Prophecy (1979) – Film Review

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Director: John Frankenheimer
Cast: Talia Shire, Robert Foxworth, Armand Assante
Certificate: 15

By Sarah Morgan

The Exorcist and Jaws have a lot to answer for.

Following the success of the former film in 1973, various satanic movies were made, including The Omen, which was written by David Seltzer.

prophecy film review coverThen, in 1975, Steven Spielberg turned Peter Benchley’s blockbusting novel Jaws into a cinematic phenomenon, and a glut of copycats featuring rampaging creatures followed.

It could be said that Prophecy, released in 1979, takes elements from both, and yet manages to be less than the sum of its parts.

“Bizarre events”

Seltzer penned the screenplay, which follows the experiences of holier-than-thou medic Robert Verne. He swaps his inner city practice for the wilderness of Maine after being asked to deliver his opinion on a battle between a lumber/papermill company and the local Native Americans who claim the incomers are disturbing sacred land.

Verne takes his cello-playing wife Maggie with him, little realising she’s pregnant with a child he claims he doesn’t want. On their arrival, they witness the conflict first hand and side with the tribespeople.

A series of murders have already taken place and there are more to come. While the lumber firm claims the locals are behind the slayings, a series of bizarre events and puzzling evidence suggests the real killer could be a mythical beast – although Verne suspects something more troubling is afoot…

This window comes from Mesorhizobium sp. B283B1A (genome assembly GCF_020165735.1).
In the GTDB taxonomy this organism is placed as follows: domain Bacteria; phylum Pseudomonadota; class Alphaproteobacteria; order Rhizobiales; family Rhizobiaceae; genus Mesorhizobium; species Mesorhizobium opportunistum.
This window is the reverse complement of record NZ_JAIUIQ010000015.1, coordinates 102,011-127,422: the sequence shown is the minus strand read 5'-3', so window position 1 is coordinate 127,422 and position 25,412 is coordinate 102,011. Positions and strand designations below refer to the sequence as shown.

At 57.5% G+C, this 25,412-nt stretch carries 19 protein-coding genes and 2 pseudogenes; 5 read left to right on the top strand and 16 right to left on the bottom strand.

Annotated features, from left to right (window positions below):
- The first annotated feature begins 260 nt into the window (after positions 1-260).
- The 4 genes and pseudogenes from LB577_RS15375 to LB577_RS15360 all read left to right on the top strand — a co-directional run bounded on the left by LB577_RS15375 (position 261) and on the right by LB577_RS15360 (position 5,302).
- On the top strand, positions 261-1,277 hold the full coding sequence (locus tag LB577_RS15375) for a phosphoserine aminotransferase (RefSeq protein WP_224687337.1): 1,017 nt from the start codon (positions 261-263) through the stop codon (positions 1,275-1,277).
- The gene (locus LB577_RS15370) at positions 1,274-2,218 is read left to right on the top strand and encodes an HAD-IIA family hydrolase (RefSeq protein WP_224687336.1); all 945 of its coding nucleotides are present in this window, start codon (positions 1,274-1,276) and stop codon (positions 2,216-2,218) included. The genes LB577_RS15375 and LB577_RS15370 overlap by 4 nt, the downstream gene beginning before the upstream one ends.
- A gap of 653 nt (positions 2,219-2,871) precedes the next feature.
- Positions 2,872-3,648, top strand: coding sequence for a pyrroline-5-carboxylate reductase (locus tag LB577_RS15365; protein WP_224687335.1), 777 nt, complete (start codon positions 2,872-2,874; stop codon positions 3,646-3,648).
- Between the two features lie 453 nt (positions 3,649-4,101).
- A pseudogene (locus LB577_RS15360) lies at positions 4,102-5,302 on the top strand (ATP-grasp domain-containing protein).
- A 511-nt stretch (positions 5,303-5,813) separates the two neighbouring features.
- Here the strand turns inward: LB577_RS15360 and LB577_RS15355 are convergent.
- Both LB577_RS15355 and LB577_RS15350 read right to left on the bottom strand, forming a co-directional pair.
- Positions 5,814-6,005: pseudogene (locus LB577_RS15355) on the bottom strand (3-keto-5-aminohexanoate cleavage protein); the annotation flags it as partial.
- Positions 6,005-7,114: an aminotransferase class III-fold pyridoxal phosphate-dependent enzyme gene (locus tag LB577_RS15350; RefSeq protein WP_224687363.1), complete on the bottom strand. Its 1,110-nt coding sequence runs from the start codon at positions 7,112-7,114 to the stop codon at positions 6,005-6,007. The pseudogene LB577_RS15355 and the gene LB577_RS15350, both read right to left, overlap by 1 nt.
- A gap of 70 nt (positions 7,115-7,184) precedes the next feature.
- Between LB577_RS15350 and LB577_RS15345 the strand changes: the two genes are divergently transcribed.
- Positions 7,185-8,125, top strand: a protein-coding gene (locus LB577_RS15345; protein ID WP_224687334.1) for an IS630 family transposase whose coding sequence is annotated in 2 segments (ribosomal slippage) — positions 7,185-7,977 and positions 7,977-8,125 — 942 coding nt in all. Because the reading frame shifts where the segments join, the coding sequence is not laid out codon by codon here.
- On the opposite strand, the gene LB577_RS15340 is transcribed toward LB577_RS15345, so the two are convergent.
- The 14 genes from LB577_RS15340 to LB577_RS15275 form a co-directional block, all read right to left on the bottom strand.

Robert Foxworth and Talia Shire play the Vernes, with Armand Assante as the hotheaded but well-meaning spokesperson for the Native Americans. They all do their best with the frankly bonkers script, not to mention the pretty terrible creature that is central to the plot – it’s completely unconvincing, so it would have been better if we’d seen less of it, or even not seen it at all.

prophecy film review bluray


If you compare Prophecy’s special effects to those of Alien, released the same year, you can see just how ropey they truly are.

What’s perhaps most surprising is that a film-maker of the calibre of John Frankenheimer made such schlock. He was the acclaimed director of such classics as The Manchurian Candidate, Seconds, French Connection II and The Birdman of Alcatraz. He claimed he’d always wanted to make a monster movie, so it’s a shame he couldn’t turn this one into something genuinely scary rather than mirth-making.

Prophecy does, however, include an eco-warning, which remains true today – don’t mess with Mother Nature, or you’ll regret it.

Special Effects3
Limited Edition O-Card Slipcase featuring new artwork by Darren Wheeling [First Print Run of 2000 copies only
1080p presentation on Blu-ray from a High Definition transfer
Optional English SDH Subtitles
New feature length audio commentary by Richard Harland Smith
New feature length audio commentary by film writers Lee Gambin & Emma Westwood
New interview with screenwriter David Seltzer
New interview with mime artist Tom McLoughlin
Original Theatrical Trailer
PLUS: A LIMITED EDITION Collector’s Booklet featuring new writing by Craig Ian Mann; and an archival interview [First Print Run of 2000 copies only]
Prophecy is released on Blu-ray by Eureka, £20.99

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